Monday, September 10, 2012

Monday Recap

My ME3 multiplayer handle is docfuturity

No column, article or game content today...hopefully by this weekend I will have some time to sit down and write a new series of articles that tie into the existing projects, including the Golmadras articles for AD&D and the Sarvaelen series for Legend/RQ/BRP. I might even try to do some new material for Chirak, or post up some existing content I've had lurking about.

This weekend I had a couple modest milestones in the world of video gaming: two single-player campaigns I had been slowly working on over many months (a few minutes here and there) at last concluded: Quake 4 (one of the last of the "old school" shooters or one of the first of the new school, depending on how you look at it) and Modern Warfare 3.

This was my second play through on Quake 4 (the first was back on the 360 when it first came out). I think I enjoyed it more now, but it was interesting seeing how the game has aged, and also how id's old school shooter design still resonates. It was funny playing a game again with health and armor counters, healing through health kits and armor pieces, and a metric ton of ammunition randomly scattered about. I don't know whether finding a health kit in the heart of an alien empire or a regenerating health meter is less realistic anymore....with shooters, you sorta go with whatever your audience will ignore for the sake of a good time, I guess.

I know it's a bit late to talk Modern Warfare 3, but I have to say that I can't tell if the MW3 single player campaign was just unusually lackluster or if the Call of Duty formula (it's very, very formulaic) is starting to wear thin. I still enjoy the multiplayer (well, to be fair I enjoy the component of multiplayer that lets you play solo) and the black ops and survival missions are a lot of fun....but the resolution of Price's tale of endless vengeance against Makarov felt just a bit drawn out here. I look forward to a future Call of Duty from Infinity Ward that is not about Russians invading the US and Europe, or how the only guys in the world capable of surviving for three whole games are British Special Forces units gone rogue.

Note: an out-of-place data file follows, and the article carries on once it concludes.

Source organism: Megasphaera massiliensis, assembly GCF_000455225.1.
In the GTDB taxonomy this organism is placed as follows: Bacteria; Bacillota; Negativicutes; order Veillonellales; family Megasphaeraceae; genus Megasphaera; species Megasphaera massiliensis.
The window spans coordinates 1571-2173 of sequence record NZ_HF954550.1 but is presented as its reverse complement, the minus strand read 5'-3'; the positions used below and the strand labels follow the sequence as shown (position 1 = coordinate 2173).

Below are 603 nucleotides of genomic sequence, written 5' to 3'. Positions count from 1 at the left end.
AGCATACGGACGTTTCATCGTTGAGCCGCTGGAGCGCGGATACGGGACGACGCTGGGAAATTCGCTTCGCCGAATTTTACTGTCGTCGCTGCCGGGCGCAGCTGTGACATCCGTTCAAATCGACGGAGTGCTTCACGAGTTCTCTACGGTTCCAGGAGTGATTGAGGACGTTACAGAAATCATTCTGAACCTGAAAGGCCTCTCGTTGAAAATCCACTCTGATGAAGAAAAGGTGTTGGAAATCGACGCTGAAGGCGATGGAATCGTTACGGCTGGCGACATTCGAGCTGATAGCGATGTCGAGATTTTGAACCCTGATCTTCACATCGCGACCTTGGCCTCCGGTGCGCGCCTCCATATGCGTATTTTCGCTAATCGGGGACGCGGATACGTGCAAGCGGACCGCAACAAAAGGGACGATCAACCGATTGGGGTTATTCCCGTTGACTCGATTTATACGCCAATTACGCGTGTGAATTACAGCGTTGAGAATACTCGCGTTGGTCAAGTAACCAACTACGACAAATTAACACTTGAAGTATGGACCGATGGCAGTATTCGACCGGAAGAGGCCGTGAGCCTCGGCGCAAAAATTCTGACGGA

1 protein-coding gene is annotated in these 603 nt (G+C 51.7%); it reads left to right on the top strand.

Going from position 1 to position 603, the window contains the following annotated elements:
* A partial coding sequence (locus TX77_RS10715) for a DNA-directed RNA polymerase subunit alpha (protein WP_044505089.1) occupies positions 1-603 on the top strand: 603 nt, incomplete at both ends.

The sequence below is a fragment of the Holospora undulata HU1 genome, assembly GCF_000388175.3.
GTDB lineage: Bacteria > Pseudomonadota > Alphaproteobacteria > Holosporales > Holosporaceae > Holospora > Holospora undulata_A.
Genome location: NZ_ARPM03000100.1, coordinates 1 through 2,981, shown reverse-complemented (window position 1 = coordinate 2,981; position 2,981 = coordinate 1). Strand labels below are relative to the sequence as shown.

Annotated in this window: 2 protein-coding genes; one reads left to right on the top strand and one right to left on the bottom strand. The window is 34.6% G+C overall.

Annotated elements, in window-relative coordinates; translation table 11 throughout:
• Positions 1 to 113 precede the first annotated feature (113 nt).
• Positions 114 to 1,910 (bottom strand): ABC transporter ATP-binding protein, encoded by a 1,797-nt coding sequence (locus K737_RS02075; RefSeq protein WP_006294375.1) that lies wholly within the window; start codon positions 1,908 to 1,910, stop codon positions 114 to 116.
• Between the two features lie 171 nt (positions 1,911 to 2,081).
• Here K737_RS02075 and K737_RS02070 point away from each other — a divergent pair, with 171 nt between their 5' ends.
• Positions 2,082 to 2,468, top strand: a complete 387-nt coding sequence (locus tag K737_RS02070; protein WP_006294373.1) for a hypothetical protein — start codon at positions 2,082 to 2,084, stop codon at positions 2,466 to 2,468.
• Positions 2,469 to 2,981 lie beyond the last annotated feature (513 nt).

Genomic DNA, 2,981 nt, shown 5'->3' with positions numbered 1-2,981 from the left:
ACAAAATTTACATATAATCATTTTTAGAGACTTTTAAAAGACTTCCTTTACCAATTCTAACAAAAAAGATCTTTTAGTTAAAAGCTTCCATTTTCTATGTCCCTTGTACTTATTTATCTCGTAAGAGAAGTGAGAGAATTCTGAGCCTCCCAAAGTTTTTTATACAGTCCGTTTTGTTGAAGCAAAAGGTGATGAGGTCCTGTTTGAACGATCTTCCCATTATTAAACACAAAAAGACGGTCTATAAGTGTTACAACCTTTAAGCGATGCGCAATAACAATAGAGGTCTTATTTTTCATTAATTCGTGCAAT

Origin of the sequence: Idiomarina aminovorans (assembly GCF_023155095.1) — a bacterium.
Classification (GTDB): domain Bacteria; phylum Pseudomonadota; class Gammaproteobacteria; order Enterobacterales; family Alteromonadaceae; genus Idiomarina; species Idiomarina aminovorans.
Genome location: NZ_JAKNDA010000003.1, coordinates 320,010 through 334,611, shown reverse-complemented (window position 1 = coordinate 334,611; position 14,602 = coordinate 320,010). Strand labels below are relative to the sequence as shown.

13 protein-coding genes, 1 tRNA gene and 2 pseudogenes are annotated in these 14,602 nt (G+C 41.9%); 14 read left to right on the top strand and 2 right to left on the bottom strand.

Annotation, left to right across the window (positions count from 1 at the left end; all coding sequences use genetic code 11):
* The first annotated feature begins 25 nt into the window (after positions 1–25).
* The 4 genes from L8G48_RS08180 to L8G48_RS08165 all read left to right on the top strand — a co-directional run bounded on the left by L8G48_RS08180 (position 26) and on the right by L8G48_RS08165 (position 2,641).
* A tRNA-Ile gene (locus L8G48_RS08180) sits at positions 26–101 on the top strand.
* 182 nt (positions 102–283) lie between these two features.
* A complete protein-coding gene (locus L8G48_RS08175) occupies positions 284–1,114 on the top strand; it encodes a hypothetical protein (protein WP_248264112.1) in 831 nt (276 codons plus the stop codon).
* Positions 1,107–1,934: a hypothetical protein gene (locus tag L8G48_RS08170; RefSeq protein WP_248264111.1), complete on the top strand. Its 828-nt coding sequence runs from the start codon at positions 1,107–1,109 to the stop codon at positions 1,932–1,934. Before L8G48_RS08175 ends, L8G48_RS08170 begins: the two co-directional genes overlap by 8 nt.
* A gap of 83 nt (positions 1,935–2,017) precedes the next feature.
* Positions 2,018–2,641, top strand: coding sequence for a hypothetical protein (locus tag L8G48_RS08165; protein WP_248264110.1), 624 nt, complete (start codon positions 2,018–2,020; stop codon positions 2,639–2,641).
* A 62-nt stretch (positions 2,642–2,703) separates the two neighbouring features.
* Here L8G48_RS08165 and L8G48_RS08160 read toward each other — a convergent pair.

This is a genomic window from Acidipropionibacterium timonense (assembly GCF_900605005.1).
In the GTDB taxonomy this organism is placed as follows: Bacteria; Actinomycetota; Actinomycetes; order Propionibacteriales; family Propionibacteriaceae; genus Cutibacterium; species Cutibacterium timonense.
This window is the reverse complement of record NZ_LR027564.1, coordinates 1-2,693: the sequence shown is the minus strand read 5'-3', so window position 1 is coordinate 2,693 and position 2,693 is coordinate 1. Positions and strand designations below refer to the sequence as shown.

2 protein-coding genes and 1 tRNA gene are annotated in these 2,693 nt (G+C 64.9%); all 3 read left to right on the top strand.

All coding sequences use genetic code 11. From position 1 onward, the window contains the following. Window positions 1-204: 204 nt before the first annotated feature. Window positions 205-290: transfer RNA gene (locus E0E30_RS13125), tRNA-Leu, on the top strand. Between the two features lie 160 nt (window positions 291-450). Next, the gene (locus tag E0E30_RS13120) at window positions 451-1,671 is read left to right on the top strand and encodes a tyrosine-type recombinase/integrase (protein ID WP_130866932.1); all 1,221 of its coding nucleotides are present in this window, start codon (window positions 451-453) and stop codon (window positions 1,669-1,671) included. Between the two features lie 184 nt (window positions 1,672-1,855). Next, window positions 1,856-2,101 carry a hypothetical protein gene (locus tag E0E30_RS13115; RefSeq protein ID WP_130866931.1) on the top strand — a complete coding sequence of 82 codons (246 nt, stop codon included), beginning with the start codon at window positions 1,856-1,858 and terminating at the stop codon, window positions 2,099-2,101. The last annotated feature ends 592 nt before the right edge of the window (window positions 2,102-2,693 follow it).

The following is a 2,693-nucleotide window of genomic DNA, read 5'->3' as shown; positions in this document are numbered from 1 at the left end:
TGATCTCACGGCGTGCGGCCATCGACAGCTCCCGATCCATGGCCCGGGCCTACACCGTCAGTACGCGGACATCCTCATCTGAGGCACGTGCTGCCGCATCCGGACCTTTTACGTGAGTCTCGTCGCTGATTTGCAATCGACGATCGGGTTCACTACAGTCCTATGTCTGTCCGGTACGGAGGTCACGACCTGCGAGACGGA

I mean, it seems to me that China or even the Middle East would be a better fit for a Modern Warfare title right about now...

I'll make a prediction, though: a future Call of Duty title will be highly futuristic, maybe even Mass Effect style futuristic, and will take place in Spaaaaace....! And I would be very happy if they did something like that, actually.

Either way, I had to finish MW3; after blowing through Spec Ops: The Line I sort of felt obligated to scrub the grime away with a clean, white-washed game. I admit, though, Price and his motives (even his allegorical name) looked a lot more suspicious in light of playing Spec Ops....

"I got your Heart of Darkness right here. Where my boot is. Up your arse."